24 February 2022
Sir Geoffrey Clifton-Brown speaks in debate on the UK’s relationship with Russia and China

Sir Geoffrey Clifton-Brown urges the west to stand together, impose a full set of economic sanctions and resupply Ukraine in any military way possible without leading to full-scale troop insertions and, above all, we must continue to give Ukraine hope.

Sir Geoffrey Clifton-Brown (The Cotswolds) (Con)

I am grateful to catch your eye, Mr Deputy Speaker, in this important debate. I will concentrate my remarks solely on the west and Russia today, although I have a great deal of experience in China.

By invading Ukraine, President Vladimir Putin is imposing misery on the Ukrainian people and his own people, and economic hardship on the rest of the world. Using military aggression to annex sovereign countries is a 19th-century grand power concept in the 21st-century world, where we should be able to settle our differences in a more sophisticated way. Putin wants to go down in history as the leader who restored the Soviet Union. He is tough, he appears not to respect the west or its leaders, and he will not back down easily now that he has invaded Ukraine. We all know what is going on even at this very minute, and how the whole of Ukraine is coming under pressure, and I think it will probably not be long before Kyiv falls.

It is completely false for Putin to claim that Ukraine, or at least parts of Ukraine, belong to Russia due to historical ties. Following such tenuous logic, other well-established European sovereign states that were former members of the Soviet Union would also “belong” to Russia, including the Baltics, or even those countries that have historically fallen under the Russian sphere of influence, such as Finland and Romania. I imagine many of the countries that have borders with Russia feel very nervous at this moment.

The fact is that Ukraine has gained independence and has had democratic elections for 30 years this month. Indeed, as several Members, including my hon. Friend the Member for Harwich and North Essex (Sir Bernard Jenkin), have said, Ukraine gave up its atomic weapons following an agreement in 1994, which was backed by a peace agreement by Russia, America, ourselves and other nations. As my right hon. Friend the Member for North Somerset (Dr Fox) said, it would be interesting to postulate what would have happened if Ukraine still had nuclear weapons.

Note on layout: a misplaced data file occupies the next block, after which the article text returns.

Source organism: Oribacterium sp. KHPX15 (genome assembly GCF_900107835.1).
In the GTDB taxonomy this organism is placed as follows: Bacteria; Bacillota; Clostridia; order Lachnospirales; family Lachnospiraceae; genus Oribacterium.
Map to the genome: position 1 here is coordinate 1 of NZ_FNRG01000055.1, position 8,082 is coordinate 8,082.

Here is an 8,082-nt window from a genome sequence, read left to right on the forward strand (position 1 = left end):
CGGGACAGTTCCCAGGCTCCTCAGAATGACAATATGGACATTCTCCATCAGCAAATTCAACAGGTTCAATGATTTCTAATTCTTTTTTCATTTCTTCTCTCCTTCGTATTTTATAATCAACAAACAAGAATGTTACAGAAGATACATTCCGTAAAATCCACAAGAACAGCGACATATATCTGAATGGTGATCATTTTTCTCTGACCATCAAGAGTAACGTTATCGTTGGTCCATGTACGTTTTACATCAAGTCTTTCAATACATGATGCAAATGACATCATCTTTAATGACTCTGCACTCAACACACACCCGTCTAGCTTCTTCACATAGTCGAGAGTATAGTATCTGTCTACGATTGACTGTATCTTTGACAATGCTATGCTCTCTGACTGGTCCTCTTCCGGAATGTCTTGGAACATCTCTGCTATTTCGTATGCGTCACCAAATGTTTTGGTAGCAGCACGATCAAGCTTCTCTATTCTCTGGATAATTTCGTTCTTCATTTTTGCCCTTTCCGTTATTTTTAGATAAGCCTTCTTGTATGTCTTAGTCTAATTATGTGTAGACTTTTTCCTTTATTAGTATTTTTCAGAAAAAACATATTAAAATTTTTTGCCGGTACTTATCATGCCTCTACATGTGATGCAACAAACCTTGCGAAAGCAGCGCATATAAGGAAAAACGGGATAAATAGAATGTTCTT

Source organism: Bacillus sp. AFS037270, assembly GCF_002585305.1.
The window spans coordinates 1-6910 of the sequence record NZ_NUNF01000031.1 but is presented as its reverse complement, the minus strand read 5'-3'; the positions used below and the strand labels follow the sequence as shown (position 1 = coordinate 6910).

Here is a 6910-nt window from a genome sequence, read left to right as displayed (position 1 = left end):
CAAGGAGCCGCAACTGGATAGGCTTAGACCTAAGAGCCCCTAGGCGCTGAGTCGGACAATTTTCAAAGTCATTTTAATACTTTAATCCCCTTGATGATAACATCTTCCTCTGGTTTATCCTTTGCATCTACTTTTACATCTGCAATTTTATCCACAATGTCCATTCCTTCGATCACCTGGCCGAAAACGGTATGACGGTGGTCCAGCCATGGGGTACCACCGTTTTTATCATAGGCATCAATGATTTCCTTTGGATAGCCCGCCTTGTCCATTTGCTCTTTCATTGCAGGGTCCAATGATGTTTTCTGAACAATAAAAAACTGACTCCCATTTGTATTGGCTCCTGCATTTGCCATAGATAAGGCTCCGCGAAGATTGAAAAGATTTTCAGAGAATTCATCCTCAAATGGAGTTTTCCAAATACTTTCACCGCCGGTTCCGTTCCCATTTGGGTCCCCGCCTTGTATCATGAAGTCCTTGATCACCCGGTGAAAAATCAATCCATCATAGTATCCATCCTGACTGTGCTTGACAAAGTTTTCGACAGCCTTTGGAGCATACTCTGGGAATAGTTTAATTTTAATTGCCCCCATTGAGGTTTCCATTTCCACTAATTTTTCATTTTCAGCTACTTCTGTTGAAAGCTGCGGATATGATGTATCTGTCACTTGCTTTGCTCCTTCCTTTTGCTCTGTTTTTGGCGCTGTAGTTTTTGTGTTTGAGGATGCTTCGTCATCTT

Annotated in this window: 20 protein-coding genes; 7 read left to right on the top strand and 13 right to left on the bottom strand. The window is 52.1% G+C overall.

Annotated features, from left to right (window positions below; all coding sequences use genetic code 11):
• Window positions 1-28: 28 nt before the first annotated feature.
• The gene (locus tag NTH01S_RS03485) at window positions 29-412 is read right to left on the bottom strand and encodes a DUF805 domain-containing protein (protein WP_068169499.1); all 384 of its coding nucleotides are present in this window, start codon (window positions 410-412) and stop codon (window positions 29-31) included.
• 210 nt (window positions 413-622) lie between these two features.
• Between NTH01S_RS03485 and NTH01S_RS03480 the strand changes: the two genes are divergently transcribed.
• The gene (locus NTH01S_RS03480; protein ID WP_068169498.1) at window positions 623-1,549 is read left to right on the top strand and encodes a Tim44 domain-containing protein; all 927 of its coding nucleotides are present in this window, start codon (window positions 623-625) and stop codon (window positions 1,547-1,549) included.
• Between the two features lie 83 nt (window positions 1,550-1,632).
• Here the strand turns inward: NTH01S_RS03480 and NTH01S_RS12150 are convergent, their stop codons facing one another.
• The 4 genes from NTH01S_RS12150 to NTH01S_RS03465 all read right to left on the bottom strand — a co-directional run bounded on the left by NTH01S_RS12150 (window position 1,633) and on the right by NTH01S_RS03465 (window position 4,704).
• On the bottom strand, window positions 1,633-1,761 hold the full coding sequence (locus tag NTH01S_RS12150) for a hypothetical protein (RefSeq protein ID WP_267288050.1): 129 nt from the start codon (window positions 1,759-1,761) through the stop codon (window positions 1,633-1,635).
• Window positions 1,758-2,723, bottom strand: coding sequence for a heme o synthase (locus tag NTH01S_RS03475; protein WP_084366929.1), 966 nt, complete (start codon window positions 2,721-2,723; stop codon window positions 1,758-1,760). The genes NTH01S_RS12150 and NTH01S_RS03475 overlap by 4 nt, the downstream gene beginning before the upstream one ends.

While the west has responded with solidarity so far, it is very much a first step. The annexation of Crimea by Russia in 2014 was a first test by Putin of how the west would respond to his design on rebuilding Russia’s soviet legacy, and we know that responding weakly and ending sanctions as soon as we could has led to the situation we find ourselves in today. The decisive western leadership at the end of the cold war could not have been more different. The strong alliance between Thatcher and Reagan was crucial in the diplomacy that took place with Gorbachev, and their combined policy led to the end of the cold war and the fall of the Berlin Wall in 1989.

What should our response now be? The two main elements are military and economic. Regarding military support, I am pleased that for a number of years the UK has been supporting the defence and security of Ukraine, helping to train more than 22,000 members of the Ukrainian army, as well as helping to expand the Ukraine’s naval facilities and capability. There is plenty more military support that we can provide without sending British troops. I welcome the Defence Secretary’s recent announcements about the defensive weapons we have been supplying, including light anti-tank armour and defensive weapons systems, but there is plenty more we could be doing, and I look forward to the announcement that the Prime Minister will make at 5 o’clock this evening. We could, for example, supply anti-aircraft missiles and satellite communication intelligence on Russian troop movements, which would help Ukraine plan its defence. We must continue to re-supply the Ukraine military with anything it needs. We must commit to do that until Russia leaves the sovereign country of Ukraine, so that Russia knows it will not have an easy task in attacking Ukraine.